How to Propagate a Spider Plant

I think it is safe to say we are all a little bit obsessed with houseplants at the moment and quite frankly I am fully on board with this awesome interiors trend… I love it! I have always been a huge fan of having as much greenery around as possible and love how easily a plant can inject a bit of life into a room. We all love a good cactus, but when it comes to looking after them I know that a lot of us have a bit of a struggle – time to introduce the spider plant!

Spider plants are the perfect houseplant for beginners. They will live pretty much anywhere with good light, are super easy to grow and are easy to propagate! In other words, if you want to fill your space with greenery then this is the plant for you. After you’ve had your original spider plant for a while it should begin to sprout little babies on long stems – otherwise known as plantlets – and today I am going to show you how you can use these babes to fill your home with green…

What You Will Need | Small Plant Pots | Compost | Trowel | Watering Can | Adult Spider Plant | Strong Wire
  1. Investigate your spider plant and see if it has any plantlets growing out of it.
  2. Count your largest plantlets and find the equivalent amount of small plant pots. Fill each plant pot with some compost or just plain soil.

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3. Water your soil filled plant pot, this way the soil will be nice and moist when you come to plant your plantlets.

4. To plant your plantlet (now there’s a mouthful), take your plantlet and slightly push it into your soil filled plant pot.

5. Now, take your U-shaped wire and pin the plantlet down into the soil so it is secure. This will help to hold your plantlet in the soil until it develops roots. See photos for reference.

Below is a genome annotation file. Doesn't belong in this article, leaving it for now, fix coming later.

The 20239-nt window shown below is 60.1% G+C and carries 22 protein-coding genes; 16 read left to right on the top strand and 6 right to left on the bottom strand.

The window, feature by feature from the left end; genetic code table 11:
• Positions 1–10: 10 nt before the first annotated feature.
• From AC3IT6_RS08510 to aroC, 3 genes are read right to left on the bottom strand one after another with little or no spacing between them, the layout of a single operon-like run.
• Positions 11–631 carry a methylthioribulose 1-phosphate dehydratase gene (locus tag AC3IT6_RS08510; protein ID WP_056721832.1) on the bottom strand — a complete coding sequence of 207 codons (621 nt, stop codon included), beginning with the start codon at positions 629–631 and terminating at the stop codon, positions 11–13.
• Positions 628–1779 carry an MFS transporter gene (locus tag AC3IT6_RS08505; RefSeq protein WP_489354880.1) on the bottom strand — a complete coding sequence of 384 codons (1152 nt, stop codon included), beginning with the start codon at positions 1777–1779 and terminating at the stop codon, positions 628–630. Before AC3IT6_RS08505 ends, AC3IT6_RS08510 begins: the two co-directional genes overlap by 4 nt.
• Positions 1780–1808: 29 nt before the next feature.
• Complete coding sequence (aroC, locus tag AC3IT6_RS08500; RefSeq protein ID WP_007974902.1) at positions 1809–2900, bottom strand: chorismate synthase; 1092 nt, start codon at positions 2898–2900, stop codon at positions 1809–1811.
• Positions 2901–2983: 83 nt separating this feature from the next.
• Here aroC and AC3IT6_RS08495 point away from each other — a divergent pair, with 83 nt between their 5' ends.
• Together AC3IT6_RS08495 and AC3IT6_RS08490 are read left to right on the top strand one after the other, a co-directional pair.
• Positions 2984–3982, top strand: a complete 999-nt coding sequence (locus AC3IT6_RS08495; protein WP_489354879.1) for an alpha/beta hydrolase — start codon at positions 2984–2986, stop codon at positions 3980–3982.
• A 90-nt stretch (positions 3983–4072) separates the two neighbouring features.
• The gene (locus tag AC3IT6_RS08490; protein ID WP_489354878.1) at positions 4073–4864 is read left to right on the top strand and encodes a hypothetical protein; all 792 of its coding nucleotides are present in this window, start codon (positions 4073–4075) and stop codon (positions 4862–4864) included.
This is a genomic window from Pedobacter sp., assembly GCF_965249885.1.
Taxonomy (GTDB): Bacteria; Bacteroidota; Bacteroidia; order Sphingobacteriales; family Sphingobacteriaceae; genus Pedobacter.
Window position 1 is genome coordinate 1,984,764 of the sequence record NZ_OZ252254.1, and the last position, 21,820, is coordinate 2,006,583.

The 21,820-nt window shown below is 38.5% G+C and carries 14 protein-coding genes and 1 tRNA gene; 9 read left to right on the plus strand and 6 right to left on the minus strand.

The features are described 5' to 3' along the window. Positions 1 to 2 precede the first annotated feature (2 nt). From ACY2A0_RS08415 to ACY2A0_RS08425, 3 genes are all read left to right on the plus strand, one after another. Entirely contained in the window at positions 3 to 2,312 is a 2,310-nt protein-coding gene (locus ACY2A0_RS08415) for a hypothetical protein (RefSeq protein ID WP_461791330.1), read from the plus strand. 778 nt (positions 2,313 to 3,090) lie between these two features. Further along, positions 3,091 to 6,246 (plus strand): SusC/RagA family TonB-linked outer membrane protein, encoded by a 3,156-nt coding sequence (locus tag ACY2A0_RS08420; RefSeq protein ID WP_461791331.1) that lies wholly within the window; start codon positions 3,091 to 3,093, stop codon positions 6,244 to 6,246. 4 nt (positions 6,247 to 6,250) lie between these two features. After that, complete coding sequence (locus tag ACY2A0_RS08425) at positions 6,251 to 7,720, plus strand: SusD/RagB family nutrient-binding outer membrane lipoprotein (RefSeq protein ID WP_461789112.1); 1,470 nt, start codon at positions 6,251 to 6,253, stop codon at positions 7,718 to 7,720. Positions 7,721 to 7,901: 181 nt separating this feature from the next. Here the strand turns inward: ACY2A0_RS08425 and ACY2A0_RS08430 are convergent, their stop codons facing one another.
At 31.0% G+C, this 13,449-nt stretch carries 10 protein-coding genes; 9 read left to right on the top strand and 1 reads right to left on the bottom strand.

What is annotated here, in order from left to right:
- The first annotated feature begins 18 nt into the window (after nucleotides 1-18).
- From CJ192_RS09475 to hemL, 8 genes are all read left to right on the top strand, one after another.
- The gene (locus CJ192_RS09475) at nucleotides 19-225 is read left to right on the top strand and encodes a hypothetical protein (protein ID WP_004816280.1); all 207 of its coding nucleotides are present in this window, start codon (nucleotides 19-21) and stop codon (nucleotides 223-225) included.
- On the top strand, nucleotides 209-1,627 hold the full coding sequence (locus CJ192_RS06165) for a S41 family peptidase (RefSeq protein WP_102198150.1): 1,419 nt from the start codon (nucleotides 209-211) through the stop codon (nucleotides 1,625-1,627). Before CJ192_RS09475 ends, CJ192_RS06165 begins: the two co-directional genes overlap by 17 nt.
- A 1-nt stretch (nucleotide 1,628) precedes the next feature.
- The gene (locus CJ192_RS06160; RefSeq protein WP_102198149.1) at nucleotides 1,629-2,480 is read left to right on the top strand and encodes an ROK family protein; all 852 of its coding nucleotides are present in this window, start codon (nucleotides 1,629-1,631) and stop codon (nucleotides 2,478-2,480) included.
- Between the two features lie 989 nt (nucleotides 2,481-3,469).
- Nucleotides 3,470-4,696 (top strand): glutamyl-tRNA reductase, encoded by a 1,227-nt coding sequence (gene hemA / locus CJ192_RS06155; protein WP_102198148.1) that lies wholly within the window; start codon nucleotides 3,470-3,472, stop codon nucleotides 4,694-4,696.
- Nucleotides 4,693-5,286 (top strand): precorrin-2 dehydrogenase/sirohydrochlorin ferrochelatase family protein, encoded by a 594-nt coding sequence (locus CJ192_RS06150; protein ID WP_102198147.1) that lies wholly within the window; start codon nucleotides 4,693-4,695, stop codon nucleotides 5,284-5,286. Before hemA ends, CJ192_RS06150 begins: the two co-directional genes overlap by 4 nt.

Perfect Spider Plant Conditions | Light, but out of direct sunlight | Hanging in a tall pot, suspended from the ceiling or on a side table | Keep soil fairly moist, but don’t overwater

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6. Leave your plantlet attached to the main spider plant for the time being. Keep checking over the coming weeks to see if it has developed roots, when it has you can chop it away from the main plant.

7. Repeat these steps as many times as needed and soon you will have a house full of spider babies! Keep them or use them as lovely housewarming or birthday gifts.

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And there you have it, you’ve propagated your spider plant – how easy was that! They are such lovely plants, and really do well in so many environments – I think you’d have to be pretty talented to kill one. If you’ve just bought a new spider plant, it normally takes 1-2 years for them to start developing plantlets, but it is well worth the wait!

Don’t want to propogate your baby spider plants? Simply leave them to hang – after all the spider plant is classified as a hanging house plant and they look amazing hanging from up high.

Now, I better get busy because all of those babies aren’t going to plant themselves! What’s your favourite houseplant?

Love Holly x

4 Comments

  1. I’m going to grow some spider plants but I don’t have an adult one to propagate from. You know what I’m going to say. Any chance I can have one of your babies? I love the black socks and sandals look. xx

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